Are your donations ready for an IRS audit?


A man trying to explain what he wants to sayWhen you claim a tax deduction for donating to a charity, the IRS requires that you substantiate it. The type of proof depends on the amount you contributed and whether it’s cash or noncash property, like artwork.

This table provides a quick overview of the rules.

Amount Contributed
Proof Required
Cash (less than $250)Keep one of the following:
  • A canceled check
  • A receipt from the charity
  • Some other written record

If you make separate contributions to a charity in the same taxable year, the amounts are not combined. For example, if you donate $100 every month to a charity, you can avoid the substantiation requirement for contributions of $250 or more, even though the total gift is $1,200 for the tax year.

Noncash Property (less than $250)Keep a written receipt from the charity showing:
  • Name of the charity
  • Date and location of the contribution
  • Description of the property donated

The receipt does not need to include the noncash property’s value.

Cash or Noncash Property ($250 or more)You need to get written acknowledgment from the charity on or before the earlier of: April 15th of the year following the gift, or October 15th of the year following the gift if you file an income tax extension.

If you file your return without getting an acknowledgement from the charity, your charitable income tax deduction will likely be disallowed and you’ll likely be prohibited from obtaining it later to defend the deduction if audited.

Keep written acknowledgment from the charity showing:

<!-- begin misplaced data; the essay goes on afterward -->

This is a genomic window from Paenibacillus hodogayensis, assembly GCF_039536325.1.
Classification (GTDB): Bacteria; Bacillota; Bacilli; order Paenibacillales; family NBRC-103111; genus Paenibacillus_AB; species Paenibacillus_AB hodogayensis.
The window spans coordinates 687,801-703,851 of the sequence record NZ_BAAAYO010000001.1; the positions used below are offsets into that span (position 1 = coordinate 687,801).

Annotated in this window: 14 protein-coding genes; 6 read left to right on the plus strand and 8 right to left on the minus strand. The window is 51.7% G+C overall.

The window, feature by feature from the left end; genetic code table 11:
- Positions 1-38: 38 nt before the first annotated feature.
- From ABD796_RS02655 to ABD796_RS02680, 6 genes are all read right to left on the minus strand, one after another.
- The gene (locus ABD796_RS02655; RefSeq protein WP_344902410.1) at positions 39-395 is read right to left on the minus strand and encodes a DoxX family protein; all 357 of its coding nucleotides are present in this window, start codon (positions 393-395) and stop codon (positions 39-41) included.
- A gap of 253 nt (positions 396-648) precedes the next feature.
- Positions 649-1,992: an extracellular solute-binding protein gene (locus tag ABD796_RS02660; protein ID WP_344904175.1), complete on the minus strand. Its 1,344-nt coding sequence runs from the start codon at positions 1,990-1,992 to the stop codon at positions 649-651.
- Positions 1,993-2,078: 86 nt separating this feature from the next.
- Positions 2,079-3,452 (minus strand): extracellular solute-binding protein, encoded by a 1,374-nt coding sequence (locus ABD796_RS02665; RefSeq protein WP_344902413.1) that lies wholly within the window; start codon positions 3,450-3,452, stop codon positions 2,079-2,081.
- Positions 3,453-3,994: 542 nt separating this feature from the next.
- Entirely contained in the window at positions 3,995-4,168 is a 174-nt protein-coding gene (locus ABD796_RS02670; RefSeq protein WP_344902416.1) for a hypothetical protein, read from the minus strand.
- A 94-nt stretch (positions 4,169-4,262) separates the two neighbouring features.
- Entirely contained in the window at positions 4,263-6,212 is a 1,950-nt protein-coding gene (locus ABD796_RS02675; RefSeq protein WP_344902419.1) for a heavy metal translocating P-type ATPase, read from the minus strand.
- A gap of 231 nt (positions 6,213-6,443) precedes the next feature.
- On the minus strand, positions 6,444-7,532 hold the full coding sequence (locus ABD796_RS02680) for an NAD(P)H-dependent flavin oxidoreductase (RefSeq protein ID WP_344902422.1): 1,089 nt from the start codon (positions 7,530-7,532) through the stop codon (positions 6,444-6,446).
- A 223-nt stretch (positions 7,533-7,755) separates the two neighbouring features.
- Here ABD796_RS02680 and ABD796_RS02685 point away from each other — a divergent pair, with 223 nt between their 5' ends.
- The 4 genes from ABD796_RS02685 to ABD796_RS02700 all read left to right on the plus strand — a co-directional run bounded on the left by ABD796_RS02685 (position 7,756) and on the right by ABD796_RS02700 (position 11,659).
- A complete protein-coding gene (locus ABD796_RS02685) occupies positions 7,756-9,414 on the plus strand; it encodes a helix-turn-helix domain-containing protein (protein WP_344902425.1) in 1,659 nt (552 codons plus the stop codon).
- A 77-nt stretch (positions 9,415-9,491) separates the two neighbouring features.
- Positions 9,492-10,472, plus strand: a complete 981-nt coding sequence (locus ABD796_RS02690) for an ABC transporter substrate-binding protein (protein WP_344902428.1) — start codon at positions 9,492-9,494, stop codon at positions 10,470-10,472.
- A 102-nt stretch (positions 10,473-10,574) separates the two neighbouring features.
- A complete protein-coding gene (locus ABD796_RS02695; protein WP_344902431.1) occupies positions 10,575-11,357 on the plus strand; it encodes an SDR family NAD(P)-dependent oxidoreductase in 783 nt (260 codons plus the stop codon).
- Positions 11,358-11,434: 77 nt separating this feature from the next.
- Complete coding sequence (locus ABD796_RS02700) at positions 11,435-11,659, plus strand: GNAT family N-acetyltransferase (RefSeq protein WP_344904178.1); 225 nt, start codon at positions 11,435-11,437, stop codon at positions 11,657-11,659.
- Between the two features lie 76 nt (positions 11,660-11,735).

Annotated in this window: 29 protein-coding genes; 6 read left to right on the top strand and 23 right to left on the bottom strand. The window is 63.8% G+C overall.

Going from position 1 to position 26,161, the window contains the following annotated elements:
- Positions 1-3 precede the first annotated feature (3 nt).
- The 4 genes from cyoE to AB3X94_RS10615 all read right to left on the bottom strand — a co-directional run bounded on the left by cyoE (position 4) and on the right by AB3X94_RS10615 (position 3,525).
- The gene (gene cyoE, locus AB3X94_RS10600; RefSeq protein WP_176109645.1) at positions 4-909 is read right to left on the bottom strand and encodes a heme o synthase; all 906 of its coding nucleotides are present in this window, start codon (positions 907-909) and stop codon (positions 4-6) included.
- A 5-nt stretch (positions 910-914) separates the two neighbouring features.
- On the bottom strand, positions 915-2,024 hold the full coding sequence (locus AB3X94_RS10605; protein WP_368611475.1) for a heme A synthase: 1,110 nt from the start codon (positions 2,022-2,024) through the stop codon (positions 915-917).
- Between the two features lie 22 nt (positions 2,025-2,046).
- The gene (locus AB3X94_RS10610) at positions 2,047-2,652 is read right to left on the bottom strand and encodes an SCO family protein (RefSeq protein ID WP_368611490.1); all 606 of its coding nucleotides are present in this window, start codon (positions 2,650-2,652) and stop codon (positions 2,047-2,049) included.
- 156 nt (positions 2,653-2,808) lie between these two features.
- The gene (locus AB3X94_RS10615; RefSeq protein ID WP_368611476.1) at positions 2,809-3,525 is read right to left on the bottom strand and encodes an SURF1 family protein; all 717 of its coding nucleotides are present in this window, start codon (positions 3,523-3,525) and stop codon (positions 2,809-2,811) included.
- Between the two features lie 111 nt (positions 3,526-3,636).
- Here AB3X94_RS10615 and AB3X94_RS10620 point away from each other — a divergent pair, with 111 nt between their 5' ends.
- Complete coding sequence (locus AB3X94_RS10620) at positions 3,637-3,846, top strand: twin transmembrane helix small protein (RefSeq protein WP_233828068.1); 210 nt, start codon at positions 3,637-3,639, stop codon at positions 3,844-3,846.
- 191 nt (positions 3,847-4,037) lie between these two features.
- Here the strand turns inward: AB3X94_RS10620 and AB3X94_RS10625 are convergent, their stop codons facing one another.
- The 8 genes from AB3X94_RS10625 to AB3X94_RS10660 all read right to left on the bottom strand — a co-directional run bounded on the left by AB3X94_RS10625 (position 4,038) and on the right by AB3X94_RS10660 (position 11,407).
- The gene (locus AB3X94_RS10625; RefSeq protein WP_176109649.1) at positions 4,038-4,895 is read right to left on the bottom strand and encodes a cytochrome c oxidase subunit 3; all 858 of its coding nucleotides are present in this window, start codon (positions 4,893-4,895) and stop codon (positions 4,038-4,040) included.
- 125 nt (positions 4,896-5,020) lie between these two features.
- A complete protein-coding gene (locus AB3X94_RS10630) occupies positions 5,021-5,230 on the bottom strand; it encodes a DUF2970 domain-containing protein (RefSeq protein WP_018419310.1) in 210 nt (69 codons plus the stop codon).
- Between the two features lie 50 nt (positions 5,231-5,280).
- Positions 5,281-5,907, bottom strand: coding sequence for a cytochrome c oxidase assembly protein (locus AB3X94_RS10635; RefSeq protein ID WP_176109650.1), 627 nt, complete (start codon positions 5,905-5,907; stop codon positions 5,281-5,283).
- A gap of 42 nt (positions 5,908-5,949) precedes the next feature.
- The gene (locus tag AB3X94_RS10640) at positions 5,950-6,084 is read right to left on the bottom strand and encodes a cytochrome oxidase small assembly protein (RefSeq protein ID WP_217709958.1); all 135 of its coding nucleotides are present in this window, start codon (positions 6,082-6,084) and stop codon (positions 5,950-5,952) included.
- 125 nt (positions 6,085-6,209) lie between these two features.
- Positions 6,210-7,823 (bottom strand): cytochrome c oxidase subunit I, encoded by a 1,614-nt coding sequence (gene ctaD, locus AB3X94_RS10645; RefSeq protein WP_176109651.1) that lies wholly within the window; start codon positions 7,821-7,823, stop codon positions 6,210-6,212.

• Amount of cash, or a description of noncash property that is contributed
  • Confirmation that you did not provide any goods or services in consideration of the contributed property, or alternatively, if goods and services were provided, include a description and a good faith estimate of the value of those goods and services
Noncash Property ($500 to $5,000)The rules for noncash property less than $500 apply, and you also must keep the following records:
  • If you bought the noncash property, the manner and approximate date of acquisition
  • If you made the noncash property, the approximate date of completion
  • For noncash property other than publicly-traded securities, the adjusted basis of the property2
  • A record of you filing IRS Form 8283, Noncash Charitable Contributions, with your tax return
Noncash Property
($5,000 or more)
Add up all noncash property contributions to find out if you exceed the $5,000 threshold for the tax year, even if you donate similar items to a variety of different charities. For example, if you donate $2,500 of artwork to five different charities, the total of $12,500 exceeds the $5,000 threshold.

The rules for noncash property less than $5,000 apply, and you also must get a qualified appraisal for all noncash property that is contributed for the tax year.

You’ll need to complete an appraisal summary (Section B of IRS Form 8283) and have the qualified appraiser sign this form. This needs to be completed within 60 days of the contribution and before your filing deadline. Make sure that you keep the actual appraisal and a copy of your tax return with your other important papers in case of an audit.

Know the rules

Make sure you review the charitable gift substantiation rules before making a charitable contribution. Specific IRS Code details when and how charitable gifts must be substantiated. Failure to get proper records in a timely manner may prevent you from receiving the tax deduction when you file your return. As always, consult your tax advisor for guidance related to your personal situation.

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